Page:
Monday, 19 Aug 2019
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BASR’s Director of Program Development addresses UN General Assembly’s High-Level Meeting on Disability and Development PDF Print E-mail
 

BASR’s Director of Program Development, Rima Canawati, addressed UN General Assembly’s high-level meeting on disability and development in New York on behalf of civil society, in participation of more than 800 organizations, along with world leaders comprising presidents, ministers and deputies of the 194 UN member states, who gathered for encouraging the international community to embed disability as a cross-cutting issue on the global development agenda, including the emerging post-2015 United Nations development framework.

“Together let us turn a new page in the history of the United Nations by giving full meaning to the outcome document of this meeting”, remarked UN Secretary-General, Ban Ki-moon, at the opening segment of the 68th General Assembly plenary, urging all the participants representing persons with disabilities to adopt the outcome document seeking to promote disability inclusive development. The General Assembly President John Ashe pointed out that in all eight Millennium Development Goals (MDGs), there was absence of reference to the rights of people with disability, upon which the international community realized that it’s impossible to reach those goals without incorporating the rights, well-being and perspective of persons with disabilities.

Following the opening segment, two round-table discussions were held by the Assembly: the first on “International and regional cooperation and partnerships for disability inclusive development”, and the second on “the post-2015 agenda and inclusive development for persons with disabilities”.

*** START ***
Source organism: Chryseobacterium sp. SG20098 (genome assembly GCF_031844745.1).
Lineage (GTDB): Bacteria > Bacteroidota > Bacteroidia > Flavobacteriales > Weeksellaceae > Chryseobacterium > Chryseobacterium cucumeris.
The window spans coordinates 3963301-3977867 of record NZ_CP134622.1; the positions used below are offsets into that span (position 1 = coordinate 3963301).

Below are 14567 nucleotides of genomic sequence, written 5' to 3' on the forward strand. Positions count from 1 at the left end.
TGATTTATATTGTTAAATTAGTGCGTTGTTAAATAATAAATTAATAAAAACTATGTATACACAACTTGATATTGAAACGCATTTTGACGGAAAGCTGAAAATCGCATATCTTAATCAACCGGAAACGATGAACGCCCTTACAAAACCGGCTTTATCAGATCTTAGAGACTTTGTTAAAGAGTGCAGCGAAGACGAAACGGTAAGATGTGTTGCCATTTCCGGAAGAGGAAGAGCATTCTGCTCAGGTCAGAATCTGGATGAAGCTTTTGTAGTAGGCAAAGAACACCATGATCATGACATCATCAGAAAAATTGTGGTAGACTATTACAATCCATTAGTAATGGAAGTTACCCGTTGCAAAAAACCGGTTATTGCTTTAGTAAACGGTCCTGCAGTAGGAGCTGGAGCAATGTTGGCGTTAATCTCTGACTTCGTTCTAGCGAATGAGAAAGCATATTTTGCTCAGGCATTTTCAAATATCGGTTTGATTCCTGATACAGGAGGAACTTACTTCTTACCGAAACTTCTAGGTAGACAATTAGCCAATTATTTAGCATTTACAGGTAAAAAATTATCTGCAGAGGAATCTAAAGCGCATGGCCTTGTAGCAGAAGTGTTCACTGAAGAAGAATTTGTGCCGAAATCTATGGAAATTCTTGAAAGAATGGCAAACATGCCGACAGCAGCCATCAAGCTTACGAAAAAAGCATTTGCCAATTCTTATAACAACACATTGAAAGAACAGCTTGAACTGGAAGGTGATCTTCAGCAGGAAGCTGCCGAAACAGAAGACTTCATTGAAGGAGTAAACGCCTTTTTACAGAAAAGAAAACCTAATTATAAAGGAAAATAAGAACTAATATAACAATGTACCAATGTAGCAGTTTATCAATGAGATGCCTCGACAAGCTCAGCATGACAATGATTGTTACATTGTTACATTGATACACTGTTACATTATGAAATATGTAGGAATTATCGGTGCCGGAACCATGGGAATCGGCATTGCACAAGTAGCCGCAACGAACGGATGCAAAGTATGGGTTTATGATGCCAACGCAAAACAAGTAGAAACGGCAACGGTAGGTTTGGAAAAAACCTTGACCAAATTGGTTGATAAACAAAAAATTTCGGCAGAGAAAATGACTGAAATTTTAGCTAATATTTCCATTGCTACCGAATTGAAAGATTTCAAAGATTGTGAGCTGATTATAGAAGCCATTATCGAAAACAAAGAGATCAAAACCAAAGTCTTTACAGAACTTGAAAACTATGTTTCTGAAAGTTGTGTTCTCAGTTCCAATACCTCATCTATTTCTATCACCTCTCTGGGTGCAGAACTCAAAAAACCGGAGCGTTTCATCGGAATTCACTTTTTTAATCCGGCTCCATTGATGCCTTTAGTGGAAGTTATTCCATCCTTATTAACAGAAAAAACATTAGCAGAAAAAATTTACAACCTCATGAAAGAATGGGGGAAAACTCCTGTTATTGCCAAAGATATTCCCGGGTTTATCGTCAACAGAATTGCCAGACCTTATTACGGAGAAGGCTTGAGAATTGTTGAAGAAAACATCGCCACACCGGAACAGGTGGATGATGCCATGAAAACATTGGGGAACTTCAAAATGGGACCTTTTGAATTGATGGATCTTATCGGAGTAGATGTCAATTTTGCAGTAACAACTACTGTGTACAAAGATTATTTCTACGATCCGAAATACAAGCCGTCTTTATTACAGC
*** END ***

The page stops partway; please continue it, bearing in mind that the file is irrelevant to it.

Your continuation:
“Despite all progress made all over the world in terms of promoting the rights of people with disabilities particularly after the adoption of the UNCRPD, yet people with disabilities are still excluded from development and face a lot of challenges due to attitudinal, environmental and institutional barriers that hinder their participation in society especially in developing countries.

In order to create the "inclusive world for all" that we want, we have to simply consider people with disabilities as human beings who have potential and can contribute to the social development of their communities, rather than objects of charity who constitute a burden to their families and communities.”, stated Ms. Canawati during the second round-table, emphasizing the necessity of making the voice of people with disability strongly heard in all decisions and issues affecting them.

In the same context, Secretary-General Ban Ki-moon said 80 per cent of persons with disabilities were of working age and the same percentage live in developing countries.  Too many of them live in poverty, suffer from social exclusion and lack access to education, employment, health care as well as social and legal support systems.  Women and girls with disabilities often experience double discrimination, and it was therefore necessary to emphasize the gender dimension of a disability-inclusive development agenda.  Quoting International Labour Organization (ILO) statistics, he warned that excluding persons with disability could cost economies as much as 7 per cent of gross domestic product (GDP). “Let us proclaim in the loudest voice possible: disability is not inability”, he said.

At the end of the meeting, United Nations Deputy Secretary-General, Jan Elliasson, delivered the closing remarks stemming from the participants, reiterating their determination to attain the (MDGs) and implement more ambitious development strategies, as well as stressing the need to establish monitoring and accountability mechanisms, along with universal goals, which are adoptable to both global and local settings.